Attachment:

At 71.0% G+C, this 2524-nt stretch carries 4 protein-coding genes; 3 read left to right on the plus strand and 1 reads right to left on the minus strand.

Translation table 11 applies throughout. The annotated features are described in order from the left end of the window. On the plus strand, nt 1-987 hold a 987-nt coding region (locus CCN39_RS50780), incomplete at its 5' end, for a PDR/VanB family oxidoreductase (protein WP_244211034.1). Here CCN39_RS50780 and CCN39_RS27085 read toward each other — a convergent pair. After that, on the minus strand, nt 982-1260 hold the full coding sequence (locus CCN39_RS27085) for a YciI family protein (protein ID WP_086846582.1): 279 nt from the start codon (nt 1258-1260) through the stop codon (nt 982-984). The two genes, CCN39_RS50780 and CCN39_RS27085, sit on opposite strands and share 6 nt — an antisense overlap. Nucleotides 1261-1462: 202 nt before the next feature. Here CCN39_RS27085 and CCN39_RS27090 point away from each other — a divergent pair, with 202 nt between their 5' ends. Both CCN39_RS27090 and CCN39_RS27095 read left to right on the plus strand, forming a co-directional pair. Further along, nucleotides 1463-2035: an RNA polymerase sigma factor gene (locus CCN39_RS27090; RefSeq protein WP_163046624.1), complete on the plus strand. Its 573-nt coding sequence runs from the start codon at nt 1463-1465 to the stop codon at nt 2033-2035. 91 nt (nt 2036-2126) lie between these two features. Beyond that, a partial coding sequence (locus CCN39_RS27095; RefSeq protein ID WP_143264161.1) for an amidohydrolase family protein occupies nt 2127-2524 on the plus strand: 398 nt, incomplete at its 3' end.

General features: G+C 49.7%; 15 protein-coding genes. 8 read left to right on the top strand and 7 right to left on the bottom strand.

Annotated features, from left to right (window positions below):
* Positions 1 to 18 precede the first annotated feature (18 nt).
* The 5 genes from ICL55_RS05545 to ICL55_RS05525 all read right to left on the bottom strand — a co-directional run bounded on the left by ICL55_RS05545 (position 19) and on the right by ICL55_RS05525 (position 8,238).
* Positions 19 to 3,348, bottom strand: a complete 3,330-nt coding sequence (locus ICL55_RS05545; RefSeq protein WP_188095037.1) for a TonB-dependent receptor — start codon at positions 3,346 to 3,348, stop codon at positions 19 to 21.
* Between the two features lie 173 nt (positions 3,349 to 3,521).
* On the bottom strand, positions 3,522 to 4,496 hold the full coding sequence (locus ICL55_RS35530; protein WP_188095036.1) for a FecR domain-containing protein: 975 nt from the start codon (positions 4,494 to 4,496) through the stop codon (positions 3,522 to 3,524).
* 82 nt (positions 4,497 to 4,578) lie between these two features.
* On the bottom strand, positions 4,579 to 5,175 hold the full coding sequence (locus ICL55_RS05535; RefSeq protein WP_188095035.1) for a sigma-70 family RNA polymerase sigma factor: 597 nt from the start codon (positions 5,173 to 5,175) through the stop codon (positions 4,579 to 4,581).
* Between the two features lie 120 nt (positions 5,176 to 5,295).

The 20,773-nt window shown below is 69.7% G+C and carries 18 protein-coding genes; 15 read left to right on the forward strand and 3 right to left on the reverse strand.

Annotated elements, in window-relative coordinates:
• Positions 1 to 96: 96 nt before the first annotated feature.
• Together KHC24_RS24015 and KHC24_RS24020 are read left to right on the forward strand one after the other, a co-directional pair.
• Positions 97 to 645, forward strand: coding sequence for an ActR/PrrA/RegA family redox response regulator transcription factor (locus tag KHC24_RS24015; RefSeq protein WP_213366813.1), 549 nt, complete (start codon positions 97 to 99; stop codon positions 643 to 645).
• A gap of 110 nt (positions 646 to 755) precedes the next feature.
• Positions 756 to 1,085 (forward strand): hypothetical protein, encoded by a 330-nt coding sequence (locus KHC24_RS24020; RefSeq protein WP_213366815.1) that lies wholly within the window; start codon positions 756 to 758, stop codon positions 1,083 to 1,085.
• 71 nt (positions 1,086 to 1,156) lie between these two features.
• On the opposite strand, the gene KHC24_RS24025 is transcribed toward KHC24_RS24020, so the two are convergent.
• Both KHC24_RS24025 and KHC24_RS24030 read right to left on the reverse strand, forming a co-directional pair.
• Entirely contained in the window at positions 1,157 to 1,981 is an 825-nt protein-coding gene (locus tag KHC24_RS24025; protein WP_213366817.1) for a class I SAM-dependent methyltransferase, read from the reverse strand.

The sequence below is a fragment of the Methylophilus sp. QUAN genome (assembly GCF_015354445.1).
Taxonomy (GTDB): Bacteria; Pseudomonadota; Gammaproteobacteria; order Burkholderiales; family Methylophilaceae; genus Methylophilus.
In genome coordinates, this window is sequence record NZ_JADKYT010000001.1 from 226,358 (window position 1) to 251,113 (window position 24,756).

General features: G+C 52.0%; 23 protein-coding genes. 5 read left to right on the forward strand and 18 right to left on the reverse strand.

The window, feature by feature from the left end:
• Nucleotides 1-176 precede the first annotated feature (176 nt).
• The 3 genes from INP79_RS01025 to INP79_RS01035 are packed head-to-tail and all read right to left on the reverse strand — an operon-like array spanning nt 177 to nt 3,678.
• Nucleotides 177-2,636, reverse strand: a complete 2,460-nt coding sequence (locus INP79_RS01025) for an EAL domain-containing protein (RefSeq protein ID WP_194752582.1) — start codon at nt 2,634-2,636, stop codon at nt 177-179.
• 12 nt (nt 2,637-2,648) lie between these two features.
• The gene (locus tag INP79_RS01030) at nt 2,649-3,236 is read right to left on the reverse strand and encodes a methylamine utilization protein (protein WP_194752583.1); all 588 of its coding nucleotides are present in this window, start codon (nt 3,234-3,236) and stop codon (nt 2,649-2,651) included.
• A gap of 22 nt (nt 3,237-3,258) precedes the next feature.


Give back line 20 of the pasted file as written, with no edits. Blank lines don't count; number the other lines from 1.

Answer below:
• 71 nt (positions 1,086 to 1,156) lie between these two features.